A World of Curiosities ~ by Louise Penny

This “cozy” is set in Three Pines which, after I read this somewhere, is NOT supposed to be a real or realistic place. It’s a fantasy place for a certain group of people/readers.  And with this book, A World of Curiosities,  it’s needed.  

A World of Curiosities
by Louise Penny
Read by Robert Bathurst 13h 15m
Rating: B+ / / Crime-horror

I don’t know why I keep reading these books.  I finish them, but that’s a barely finished.  I get them from the library because next time I just might not finish.  But so many people enjoy them and rave, from my friends to Book Group members and even my sister.  This one was better except for the horrendous subject-matter.  How in the world did Louise Penny get labeled “cozy” or am I imagining that? Or has she changed? 

Ten years ago now-retired Detective Armond Ganache faced a case of a murdered woman and her abused children.  Now those two children are grown and back in town with all their psychological baggage. Gamach is convinced the boy is a psychopath The novel mostly takes place in that distant past but the conclusion of the story is in today’s world and that has a lot of tangents as well.  And the book took off at about 40%.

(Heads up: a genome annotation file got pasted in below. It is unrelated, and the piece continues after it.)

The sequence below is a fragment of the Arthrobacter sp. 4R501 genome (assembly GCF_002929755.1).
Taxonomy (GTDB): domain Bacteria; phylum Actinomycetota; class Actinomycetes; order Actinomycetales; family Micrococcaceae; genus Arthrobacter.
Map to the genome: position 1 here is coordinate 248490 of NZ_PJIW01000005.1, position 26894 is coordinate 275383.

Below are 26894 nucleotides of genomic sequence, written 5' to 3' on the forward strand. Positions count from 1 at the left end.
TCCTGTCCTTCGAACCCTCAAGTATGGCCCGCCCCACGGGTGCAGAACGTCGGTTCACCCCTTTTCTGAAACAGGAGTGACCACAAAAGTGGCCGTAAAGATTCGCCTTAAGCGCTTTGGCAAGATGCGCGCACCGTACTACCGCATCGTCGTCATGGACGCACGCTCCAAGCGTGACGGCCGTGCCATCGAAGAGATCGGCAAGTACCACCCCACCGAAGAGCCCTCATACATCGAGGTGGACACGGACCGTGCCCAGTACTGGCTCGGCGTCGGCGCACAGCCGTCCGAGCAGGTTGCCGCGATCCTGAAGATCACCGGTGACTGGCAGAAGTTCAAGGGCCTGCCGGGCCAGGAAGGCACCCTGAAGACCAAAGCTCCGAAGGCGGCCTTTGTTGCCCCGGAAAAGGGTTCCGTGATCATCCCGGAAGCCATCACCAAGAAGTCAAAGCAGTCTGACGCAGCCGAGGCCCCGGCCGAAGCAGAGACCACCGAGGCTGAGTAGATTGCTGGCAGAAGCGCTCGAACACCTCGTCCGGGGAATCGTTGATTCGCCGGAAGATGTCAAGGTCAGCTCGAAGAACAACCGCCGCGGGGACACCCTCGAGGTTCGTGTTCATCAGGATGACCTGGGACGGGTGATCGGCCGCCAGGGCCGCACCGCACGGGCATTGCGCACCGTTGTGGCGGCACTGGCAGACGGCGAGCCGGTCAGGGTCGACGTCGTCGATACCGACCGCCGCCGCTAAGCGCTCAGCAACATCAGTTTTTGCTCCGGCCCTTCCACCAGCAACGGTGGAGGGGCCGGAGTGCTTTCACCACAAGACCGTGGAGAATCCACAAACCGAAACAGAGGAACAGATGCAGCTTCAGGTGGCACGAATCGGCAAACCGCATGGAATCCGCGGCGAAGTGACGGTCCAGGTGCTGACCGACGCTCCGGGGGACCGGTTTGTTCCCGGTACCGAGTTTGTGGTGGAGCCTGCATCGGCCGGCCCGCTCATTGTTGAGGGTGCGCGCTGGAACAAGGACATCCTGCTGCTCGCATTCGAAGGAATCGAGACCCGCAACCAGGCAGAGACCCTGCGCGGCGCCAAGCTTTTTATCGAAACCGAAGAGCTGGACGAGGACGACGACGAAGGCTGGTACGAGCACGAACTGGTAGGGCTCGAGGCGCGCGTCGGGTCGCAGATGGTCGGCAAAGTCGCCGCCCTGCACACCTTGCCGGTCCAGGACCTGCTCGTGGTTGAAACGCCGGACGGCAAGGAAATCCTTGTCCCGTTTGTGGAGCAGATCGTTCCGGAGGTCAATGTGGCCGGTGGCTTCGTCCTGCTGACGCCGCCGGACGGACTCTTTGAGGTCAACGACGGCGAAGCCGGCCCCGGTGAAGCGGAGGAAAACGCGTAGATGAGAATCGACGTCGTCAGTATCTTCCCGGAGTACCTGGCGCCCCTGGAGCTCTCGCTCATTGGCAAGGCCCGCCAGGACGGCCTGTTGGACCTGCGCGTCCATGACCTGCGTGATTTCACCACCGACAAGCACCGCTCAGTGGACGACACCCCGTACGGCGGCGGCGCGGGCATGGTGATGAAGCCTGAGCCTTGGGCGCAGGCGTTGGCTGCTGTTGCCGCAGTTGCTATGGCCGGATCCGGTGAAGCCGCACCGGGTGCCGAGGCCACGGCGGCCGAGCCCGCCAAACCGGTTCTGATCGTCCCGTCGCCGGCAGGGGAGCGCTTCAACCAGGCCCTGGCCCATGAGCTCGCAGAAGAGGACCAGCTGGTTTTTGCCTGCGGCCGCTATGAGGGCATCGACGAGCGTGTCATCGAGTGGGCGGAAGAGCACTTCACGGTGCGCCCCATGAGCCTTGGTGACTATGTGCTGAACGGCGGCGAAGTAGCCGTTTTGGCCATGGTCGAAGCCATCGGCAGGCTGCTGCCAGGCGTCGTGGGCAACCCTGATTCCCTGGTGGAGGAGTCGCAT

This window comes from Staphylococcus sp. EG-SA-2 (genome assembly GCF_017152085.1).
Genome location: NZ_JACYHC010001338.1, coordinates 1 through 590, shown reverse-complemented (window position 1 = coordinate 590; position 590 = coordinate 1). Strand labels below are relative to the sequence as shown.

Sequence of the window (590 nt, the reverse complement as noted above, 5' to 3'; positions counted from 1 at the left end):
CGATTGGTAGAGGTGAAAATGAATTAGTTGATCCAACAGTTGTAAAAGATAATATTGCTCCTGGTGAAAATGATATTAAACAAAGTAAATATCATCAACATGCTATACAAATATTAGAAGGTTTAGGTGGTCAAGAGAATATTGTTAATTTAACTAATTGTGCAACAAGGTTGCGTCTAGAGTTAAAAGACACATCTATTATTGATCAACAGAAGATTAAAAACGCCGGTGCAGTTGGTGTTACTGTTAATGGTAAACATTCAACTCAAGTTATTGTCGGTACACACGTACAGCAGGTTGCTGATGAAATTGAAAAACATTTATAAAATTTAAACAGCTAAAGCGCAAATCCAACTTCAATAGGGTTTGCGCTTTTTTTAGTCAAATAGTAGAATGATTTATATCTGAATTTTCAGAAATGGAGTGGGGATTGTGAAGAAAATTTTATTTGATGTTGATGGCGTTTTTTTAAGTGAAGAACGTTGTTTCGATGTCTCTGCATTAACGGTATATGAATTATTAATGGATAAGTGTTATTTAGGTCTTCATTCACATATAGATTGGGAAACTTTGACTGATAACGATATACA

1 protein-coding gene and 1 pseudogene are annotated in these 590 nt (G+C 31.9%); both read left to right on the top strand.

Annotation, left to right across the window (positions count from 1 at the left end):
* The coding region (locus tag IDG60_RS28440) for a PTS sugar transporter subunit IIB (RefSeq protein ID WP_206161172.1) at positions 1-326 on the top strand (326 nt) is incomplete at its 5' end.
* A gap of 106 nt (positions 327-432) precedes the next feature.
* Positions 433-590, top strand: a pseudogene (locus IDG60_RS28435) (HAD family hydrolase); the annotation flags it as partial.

In spite of the graphic horrors, for the most part I enjoyed this addition to Penny’s series more than any of her prior novels. I think it was because of the “then and now” structure, the complexities of the characters and the twisty and twisted  plot itself.  I think over the years I’ve read about 7 or 8 of them.  I’ll not even bother going back to the Ralph Cosham books – there were 10 of them.  Now with Robert Bathurst there have been 9 more of which I’ve read 3 and I might, with time, read some more. We’ll see.  I might stick with reading as they come out. 

 The regular characters of Three Pines include (I don’t think they’re all in this book)
• Armand Gamache, top cop in the the provincial police forcez
• Reine-Marie,  his wife, a museum curator 
• Olivier, who owns the Bistro, and 
• Gabri, Olivie’s partner,who’s in charge of the B&B.
• Myrna, who runs the bookstore.
• Clara, an artist, and her husband, 
• Peter, Clara’s husband 
• Ruth, an elderly poet.

Many readers didn’t like this book so much because the subject matter is horrific and imo, Penny might be playing with the “horror” genre. It added a lot to the suspense, I will say that.  And the idyllic Three Pines was needed even more as a respite. 

The Paston Treasure –   

Myrna, the Mammy: Louise Penny’s American Dream?

I’ll be reading more.

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